These 10 D2C brands are scripting success stories in the Indian business ecosystem
In the last few years, along with the rise of ecommerce, the Direct-to-Consumers (D2C) companies have also started popping up in the Indian business ecosystem.
Traditionally, the retail business was run by distributors. However, with the advent of the internet, it became easier for companies to reach out to their consumers with ecommerce platforms coming to the fore.
With the D2C way of doing business, the brands reach their target customers directly, removing the middlemen and retail stores innate to the traditional business model. This saves a lot on the cost of the product and also enables the brands to understand their customers’ demands better.
There are many homegrown companies that are finding success with their D2C business model. Here are their inspiring stories.
Fit and Glow (Wow skin science)
Four years ago, Arvind Sokke, Ashwin Sokke, Manish Chowdhary, and Karan Chowdhary started off with a dream of making it big in the skincare and lifestyle industry by investing very little money. Fast forward to 2019 and you have them becoming the global darlings of Amazon.
The company managed to build a business purely via ecommerce with a small offline presence. Amazon India’s Head Amit Agarwal has gone on record to say that Wow, a brand of Fit and Glow, is a hit among all their sellers.
But like all great success stories, Wow too started small with heaps of challenges along the way. The journey had begun with these friends going almost bankrupt. But the obstacle became the way when the founders turned their misfortune on its head and decided to embrace ecommerce. The rest, as they say, is history.
Their company Fit&Glow is a $50 million (Rs 350 crore) business and its brand, Wow is a national and global hit.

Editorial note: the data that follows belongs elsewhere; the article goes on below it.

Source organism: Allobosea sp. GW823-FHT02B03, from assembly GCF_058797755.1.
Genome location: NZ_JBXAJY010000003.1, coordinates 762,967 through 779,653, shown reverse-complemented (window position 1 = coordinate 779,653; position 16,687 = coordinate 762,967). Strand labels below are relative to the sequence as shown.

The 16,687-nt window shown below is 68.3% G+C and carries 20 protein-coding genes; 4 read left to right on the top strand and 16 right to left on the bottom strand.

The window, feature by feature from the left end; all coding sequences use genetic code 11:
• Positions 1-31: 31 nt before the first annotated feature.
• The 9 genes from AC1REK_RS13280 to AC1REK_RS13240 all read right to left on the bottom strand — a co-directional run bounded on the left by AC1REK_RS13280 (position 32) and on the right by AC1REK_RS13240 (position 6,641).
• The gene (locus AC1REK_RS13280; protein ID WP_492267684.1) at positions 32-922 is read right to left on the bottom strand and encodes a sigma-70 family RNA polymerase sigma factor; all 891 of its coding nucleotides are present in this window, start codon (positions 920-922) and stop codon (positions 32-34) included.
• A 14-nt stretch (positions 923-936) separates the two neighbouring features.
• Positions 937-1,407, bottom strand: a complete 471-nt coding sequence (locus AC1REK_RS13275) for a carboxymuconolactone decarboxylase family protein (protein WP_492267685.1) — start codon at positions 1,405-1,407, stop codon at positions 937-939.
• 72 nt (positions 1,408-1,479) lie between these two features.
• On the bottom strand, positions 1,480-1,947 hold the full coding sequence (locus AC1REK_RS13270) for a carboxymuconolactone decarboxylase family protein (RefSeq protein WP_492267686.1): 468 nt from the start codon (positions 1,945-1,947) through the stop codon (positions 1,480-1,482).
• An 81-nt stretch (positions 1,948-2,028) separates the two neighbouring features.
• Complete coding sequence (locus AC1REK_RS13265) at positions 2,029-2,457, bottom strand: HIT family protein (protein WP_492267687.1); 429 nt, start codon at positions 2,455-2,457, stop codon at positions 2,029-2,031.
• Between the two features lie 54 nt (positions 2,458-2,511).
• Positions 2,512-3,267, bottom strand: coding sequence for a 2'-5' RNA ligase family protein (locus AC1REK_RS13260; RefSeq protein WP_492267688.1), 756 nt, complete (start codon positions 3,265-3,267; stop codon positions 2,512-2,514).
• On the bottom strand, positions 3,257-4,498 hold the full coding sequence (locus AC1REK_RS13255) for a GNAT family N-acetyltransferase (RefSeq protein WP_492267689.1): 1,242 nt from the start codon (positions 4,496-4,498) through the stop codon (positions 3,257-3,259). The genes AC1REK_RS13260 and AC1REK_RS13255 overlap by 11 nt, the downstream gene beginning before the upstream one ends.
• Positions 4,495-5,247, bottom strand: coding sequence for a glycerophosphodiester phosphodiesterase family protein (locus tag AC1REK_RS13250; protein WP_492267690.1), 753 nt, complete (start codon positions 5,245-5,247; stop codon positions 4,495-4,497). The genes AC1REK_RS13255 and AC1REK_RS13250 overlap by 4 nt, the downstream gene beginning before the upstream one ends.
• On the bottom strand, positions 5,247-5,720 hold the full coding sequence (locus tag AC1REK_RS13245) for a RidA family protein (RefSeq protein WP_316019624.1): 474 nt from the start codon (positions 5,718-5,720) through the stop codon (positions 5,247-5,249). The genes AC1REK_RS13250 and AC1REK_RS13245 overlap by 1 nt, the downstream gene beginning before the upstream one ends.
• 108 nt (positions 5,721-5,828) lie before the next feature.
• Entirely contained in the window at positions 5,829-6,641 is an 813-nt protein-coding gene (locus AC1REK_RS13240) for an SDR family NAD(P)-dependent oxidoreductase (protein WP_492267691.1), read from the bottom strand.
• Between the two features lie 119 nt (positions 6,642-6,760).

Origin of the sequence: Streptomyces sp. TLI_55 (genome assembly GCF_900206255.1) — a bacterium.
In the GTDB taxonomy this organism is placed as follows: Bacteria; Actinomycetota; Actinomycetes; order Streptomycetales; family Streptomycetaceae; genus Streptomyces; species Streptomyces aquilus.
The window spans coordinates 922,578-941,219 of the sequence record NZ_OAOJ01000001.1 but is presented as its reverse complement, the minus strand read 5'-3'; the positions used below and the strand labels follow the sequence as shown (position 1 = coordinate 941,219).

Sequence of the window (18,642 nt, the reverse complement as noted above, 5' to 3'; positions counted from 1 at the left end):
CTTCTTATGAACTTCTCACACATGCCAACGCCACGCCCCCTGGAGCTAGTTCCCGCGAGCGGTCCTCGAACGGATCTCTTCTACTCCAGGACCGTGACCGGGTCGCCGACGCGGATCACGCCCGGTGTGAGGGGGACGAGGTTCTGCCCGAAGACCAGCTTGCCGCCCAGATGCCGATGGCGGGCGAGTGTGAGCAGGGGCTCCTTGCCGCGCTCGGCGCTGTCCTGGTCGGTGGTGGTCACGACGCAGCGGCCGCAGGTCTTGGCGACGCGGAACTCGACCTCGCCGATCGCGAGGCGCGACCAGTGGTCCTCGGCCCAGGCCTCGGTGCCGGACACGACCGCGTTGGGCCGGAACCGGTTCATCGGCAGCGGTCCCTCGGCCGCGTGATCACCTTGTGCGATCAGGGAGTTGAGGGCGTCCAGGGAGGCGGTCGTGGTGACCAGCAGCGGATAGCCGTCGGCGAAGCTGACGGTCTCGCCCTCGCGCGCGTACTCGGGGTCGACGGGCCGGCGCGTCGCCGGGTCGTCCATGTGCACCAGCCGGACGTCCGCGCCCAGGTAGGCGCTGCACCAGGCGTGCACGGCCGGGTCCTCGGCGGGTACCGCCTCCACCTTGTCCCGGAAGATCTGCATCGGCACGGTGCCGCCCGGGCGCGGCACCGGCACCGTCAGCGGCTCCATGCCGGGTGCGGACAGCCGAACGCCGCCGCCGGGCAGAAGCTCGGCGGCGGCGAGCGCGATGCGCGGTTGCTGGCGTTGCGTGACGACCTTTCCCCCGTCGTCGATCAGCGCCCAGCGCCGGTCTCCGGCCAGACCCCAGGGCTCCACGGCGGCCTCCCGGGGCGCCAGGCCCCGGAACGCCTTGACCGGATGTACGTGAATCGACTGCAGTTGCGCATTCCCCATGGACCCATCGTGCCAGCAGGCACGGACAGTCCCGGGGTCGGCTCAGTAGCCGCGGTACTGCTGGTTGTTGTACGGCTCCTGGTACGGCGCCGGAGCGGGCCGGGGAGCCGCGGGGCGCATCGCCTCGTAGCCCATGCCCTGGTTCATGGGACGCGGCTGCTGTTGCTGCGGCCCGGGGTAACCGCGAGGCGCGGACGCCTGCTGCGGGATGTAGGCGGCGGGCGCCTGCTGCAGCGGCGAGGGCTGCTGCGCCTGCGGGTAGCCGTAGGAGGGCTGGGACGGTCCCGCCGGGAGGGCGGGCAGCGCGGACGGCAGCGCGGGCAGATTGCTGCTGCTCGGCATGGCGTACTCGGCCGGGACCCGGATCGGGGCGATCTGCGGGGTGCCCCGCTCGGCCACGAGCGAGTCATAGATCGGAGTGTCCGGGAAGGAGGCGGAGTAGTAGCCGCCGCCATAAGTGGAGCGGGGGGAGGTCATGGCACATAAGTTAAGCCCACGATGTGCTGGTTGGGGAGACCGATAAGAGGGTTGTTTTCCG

When Ghazal and Varun Alagh were expecting their baby, they wanted to do everything they could to keep their baby safe. Like any caring parent, the two browsed the internet, searching for do’s and don’ts for the little one and also what products they could buy to pamper their bundle of joy.
But they were shocked to see the results.
No product that matched the safety standards was available in the market. Every product they saw contained chemicals harmful to their newborn. The duo was left disappointed.
This experience drove them to create a brand by a parent for a parent - Mamaearth.
In 2016, the couple launched the brand under the parent company Honasa Consumer Pvt Ltd in Gurugram, using the best available ingredients – natural, plant-based, or manmade, which are both certified safe as well as effective.
In four years, Mamaearth became Asia’s first brand to get the MadeSafe certification for its toxin-free products.
The company has catered to over 1.5 million consumers directly and via ecommerce in more than 500 cities across India.
After exiting as one of the co-founders of The Man Company, Rohit Chawla’s plan to launch a haircare brand that aligned with people’s needs saw him scale.
To cater to people with a customised haircare solution corresponding to their hair type, texture, and environment, Rohit came up with an ingenious idea - Bare Anatomy.